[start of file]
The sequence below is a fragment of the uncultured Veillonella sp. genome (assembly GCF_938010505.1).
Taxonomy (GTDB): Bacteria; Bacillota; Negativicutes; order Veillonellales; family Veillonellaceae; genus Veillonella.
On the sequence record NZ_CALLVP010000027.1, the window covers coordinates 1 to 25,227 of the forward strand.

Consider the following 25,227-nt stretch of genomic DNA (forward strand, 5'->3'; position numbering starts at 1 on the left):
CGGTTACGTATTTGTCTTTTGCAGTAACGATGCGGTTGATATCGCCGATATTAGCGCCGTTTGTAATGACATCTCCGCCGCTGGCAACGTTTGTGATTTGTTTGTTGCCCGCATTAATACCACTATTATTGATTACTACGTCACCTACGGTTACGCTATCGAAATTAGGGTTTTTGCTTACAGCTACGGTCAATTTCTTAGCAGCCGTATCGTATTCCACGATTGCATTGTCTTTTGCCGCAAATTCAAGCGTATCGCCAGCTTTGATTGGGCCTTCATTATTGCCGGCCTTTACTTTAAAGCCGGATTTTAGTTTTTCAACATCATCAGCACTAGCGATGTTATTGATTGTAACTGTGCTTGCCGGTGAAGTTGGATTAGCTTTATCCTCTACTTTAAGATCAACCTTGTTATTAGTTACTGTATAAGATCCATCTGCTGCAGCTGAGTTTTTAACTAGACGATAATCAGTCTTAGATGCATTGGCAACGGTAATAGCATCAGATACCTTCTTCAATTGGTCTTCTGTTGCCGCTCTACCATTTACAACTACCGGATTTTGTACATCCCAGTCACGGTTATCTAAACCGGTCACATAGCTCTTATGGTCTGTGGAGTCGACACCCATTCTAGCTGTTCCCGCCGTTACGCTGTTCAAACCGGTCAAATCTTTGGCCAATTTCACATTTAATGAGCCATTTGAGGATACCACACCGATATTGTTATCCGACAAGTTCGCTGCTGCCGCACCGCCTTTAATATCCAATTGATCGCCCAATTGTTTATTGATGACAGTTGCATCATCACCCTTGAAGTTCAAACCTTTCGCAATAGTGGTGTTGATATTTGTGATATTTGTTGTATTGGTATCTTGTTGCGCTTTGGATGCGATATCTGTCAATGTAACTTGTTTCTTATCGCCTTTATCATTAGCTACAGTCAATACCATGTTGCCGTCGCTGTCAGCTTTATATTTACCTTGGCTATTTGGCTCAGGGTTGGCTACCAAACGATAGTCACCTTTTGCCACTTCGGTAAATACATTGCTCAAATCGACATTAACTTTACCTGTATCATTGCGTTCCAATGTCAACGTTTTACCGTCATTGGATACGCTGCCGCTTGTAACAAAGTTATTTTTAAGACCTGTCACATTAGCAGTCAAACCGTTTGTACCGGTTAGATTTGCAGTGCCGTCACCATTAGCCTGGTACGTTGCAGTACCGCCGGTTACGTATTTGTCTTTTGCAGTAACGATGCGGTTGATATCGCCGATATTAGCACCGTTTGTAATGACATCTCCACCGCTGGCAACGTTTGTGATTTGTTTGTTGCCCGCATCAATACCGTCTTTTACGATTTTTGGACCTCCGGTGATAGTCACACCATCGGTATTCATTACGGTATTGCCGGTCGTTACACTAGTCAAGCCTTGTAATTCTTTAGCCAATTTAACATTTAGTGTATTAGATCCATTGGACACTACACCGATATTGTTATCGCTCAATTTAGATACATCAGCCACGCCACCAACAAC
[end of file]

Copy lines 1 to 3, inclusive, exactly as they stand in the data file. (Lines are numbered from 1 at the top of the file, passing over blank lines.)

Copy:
The sequence below is a fragment of the uncultured Veillonella sp. genome (assembly GCF_938010505.1).
Taxonomy (GTDB): Bacteria; Bacillota; Negativicutes; order Veillonellales; family Veillonellaceae; genus Veillonella.
On the sequence record NZ_CALLVP010000027.1, the window covers coordinates 1 to 25,227 of the forward strand.